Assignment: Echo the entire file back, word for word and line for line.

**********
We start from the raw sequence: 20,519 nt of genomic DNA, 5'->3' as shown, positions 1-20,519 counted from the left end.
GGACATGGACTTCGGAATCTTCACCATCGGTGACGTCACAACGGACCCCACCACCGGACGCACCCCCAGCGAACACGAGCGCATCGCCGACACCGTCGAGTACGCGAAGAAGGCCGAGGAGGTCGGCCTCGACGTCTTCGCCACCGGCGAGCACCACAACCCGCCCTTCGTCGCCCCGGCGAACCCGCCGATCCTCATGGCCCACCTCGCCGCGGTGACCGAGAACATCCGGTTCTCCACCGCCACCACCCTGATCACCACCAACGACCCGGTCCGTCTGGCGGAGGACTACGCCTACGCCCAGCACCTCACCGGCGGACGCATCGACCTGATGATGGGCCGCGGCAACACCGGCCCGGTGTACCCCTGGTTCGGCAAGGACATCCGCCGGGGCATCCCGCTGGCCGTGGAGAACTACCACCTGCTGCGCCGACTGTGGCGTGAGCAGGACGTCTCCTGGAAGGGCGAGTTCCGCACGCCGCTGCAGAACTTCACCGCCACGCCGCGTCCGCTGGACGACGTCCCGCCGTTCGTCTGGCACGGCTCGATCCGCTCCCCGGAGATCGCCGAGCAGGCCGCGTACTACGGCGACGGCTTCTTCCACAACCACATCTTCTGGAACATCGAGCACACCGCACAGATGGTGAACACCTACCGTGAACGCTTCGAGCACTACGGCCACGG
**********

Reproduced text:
We start from the raw sequence: 20,519 nt of genomic DNA, 5'->3' as shown, positions 1-20,519 counted from the left end.
GGACATGGACTTCGGAATCTTCACCATCGGTGACGTCACAACGGACCCCACCACCGGACGCACCCCCAGCGAACACGAGCGCATCGCCGACACCGTCGAGTACGCGAAGAAGGCCGAGGAGGTCGGCCTCGACGTCTTCGCCACCGGCGAGCACCACAACCCGCCCTTCGTCGCCCCGGCGAACCCGCCGATCCTCATGGCCCACCTCGCCGCGGTGACCGAGAACATCCGGTTCTCCACCGCCACCACCCTGATCACCACCAACGACCCGGTCCGTCTGGCGGAGGACTACGCCTACGCCCAGCACCTCACCGGCGGACGCATCGACCTGATGATGGGCCGCGGCAACACCGGCCCGGTGTACCCCTGGTTCGGCAAGGACATCCGCCGGGGCATCCCGCTGGCCGTGGAGAACTACCACCTGCTGCGCCGACTGTGGCGTGAGCAGGACGTCTCCTGGAAGGGCGAGTTCCGCACGCCGCTGCAGAACTTCACCGCCACGCCGCGTCCGCTGGACGACGTCCCGCCGTTCGTCTGGCACGGCTCGATCCGCTCCCCGGAGATCGCCGAGCAGGCCGCGTACTACGGCGACGGCTTCTTCCACAACCACATCTTCTGGAACATCGAGCACACCGCACAGATGGTGAACACCTACCGTGAACGCTTCGAGCACTACGGCCACGG